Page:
The real Phillip Thomas signed with the Eagles; his sly impostor wanted to be on the Redskins

Les Carpenter
Yahoo! Sports

PHILADELPHIA – Not long after undrafted free agent Phillip Thomas signed his contract with the Philadelphia Eagles on Friday afternoon, he was led to the office of the team's security officer. There he pulled out his smartphone and tried to show who he really was.

"Here," he said, fingers flying across the screen. "Look, this is my Facebook page right here."

Somebody has been pretending to be the safety from Syracuse, spinning a story so convincing that the fake Phillip Thomas has appeared on blog posts, conducted radio interviews and tweeted a bogus signing with the Washington Redskins. The fake Phillip Thomas created a Facebook page loaded with pictures of the real Phillip Thomas along with photos from inside Redskins Park. The fake Phillip Thomas even posted a picture of a Redskins playbook that appears to have been taken in a hotel room.

While pretending to be the real Phillip Thomas, the fake Phillip Thomas sent me Facebook messages saying he doesn't want to be an Eagle and will be with his team of choice, the Redskins, by training camp.

"That's nuts," Redskins official Tony Wyllie wrote in an email.

"I have no idea who is doing this," the real Phillip Thomas said Friday. "I'm here. I want to be an Eagle."

As the Eagles security man scrolled through the fake Phillip Thomas Facebook page on a laptop computer, he shook his head. He jotted notes on a small pad.

"This kind of stuff happens all the time," he told the real Phillip Thomas.

But rarely with such detail.

Adam Bradley, a host of Ball Hogs Radio, first heard of Phillip Thomas in the weeks before the draft. A sports marketing consultant in Washington, D.C., put them together after the fake Phillip Thomas contacted the consultant saying he was on the Redskins "radar."

Bradley called the fake Phillip Thomas on the Miami cell number he provided and conducted a lengthy phone interview in which he spoke passionately about his desire to be a Redskin. He talked about a pre-draft workout on the backfields of Redskins Park. He talked about listening in awe as Redskins coach Mike Shanahan told him how much he wanted to win the Super Bowl.

The fake PhillipThomas also told Bradley his favorite player was former Redskins safety Sean Taylor, who was murdered in 2007. He said he had an autographed photo of Taylor that included the words "Stay Focused," and he said another good friend was Jasper Howard, a safety also from Miami, who was killed in a fight at the University of Connecticut.

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So convincing and beautiful was his story that Thomas became a favorite on message boards of some Redskins fans who loved the idea of someone with an autographed picture of Sean Taylor vowing to complete Taylor's unfinished legacy.

After the draft, the fake Thomas called Bradley again and said he had signed with the Redskins. He asked Bradley to help get the message out, which Bradley did, posting the news on the Hogs Haven site. When sports writers started calling saying they too had noticed tweets and received Facebook messages from a Phillip Thomas they didn't think were real, Bradley began to worry that his Phillip Thomas interview was not with the real Phillip Thomas.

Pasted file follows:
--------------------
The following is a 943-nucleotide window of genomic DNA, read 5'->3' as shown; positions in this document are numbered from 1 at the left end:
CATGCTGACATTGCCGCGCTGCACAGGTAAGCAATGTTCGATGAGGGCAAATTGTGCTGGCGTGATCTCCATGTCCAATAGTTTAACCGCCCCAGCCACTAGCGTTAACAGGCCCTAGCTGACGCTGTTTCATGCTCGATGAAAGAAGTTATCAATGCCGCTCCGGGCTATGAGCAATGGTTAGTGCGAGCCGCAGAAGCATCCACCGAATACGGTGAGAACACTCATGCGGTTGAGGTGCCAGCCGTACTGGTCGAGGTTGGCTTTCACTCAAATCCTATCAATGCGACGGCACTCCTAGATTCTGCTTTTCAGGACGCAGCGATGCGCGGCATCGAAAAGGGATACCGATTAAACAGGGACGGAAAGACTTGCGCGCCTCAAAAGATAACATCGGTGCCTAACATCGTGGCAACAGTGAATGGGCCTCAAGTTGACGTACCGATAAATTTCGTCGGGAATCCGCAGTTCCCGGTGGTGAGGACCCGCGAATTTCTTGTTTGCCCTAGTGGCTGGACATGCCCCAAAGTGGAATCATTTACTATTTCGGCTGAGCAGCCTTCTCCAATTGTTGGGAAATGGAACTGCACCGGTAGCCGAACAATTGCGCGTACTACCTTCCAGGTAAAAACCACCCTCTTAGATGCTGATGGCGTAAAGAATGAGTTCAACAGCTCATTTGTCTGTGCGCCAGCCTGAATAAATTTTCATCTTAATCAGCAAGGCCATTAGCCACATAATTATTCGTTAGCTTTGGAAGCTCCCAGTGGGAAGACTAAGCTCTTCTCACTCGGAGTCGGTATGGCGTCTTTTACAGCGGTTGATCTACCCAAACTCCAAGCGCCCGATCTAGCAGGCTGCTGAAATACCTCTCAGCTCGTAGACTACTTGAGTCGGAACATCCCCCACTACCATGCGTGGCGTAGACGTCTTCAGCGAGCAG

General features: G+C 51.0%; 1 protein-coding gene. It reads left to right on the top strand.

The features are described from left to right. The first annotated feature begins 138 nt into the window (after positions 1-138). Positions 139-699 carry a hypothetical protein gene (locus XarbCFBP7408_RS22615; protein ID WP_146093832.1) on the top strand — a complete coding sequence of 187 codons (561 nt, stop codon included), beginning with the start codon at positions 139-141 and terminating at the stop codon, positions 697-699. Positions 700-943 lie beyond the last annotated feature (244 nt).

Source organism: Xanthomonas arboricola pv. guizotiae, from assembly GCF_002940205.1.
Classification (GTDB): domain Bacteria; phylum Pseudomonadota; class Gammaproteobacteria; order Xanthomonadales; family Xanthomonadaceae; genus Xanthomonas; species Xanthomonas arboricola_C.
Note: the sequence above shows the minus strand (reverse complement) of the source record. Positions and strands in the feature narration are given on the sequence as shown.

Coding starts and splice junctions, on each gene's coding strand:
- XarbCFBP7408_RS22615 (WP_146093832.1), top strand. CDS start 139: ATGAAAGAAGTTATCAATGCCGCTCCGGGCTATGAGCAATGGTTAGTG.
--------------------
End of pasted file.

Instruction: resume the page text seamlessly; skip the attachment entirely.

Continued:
He found a radio interview the real Phillip Thomas did in Syracuse and the voices didn't match. By then the Eagles had called the real Phillip Thomas' agent, Drew Rosenhaus, who said someone was pretending to be his client. Word trickled back to Bradley who took his interview off the site.

"What baffles me is how this guy got the information about the practices and the [team] workouts Phillip Thomas was doing," Bradley said. "Phillip Thomas has to know something about this person."

The real Phillip Thomas is from Miami, but his cell phone is different from the one provided by the fake Phillip Thomas. The area codes aren't the same. He did know Sean Taylor and was good friends with Howard. He said he was devastated when he learned of Howard's death by reading of it on a news scroll on an airport television.

He said he does not have an autographed picture of Sean Taylor. He also has no affinity for the Redskins. He said he is thrilled to have a chance at the NFL, especially after what happened last fall at Syracuse when the school suspended him for a year because of a team rules violation. He said he smoked marijuana. He said he took a drug test at the draft combine in February and welcomed further drug tests.

The real Phillip Thomas said someone has been impersonating him for some time, going back to his days at Syracuse. That's when strange posts began appearing on his Facebook page, like a picture of a pile of liquor bottles suggesting he had been drinking heavily. Still, he didn't consider it a problem until this spring when he started to hear of the interviews and Facebook and Twitter posts.

A nightclub owner in Washington sent him a message saying, "You're a D.C. dude now," and that he would always be welcome in the man's club. The real Phillip Thomas was perplexed. A D.C. dude? What was this person talking about?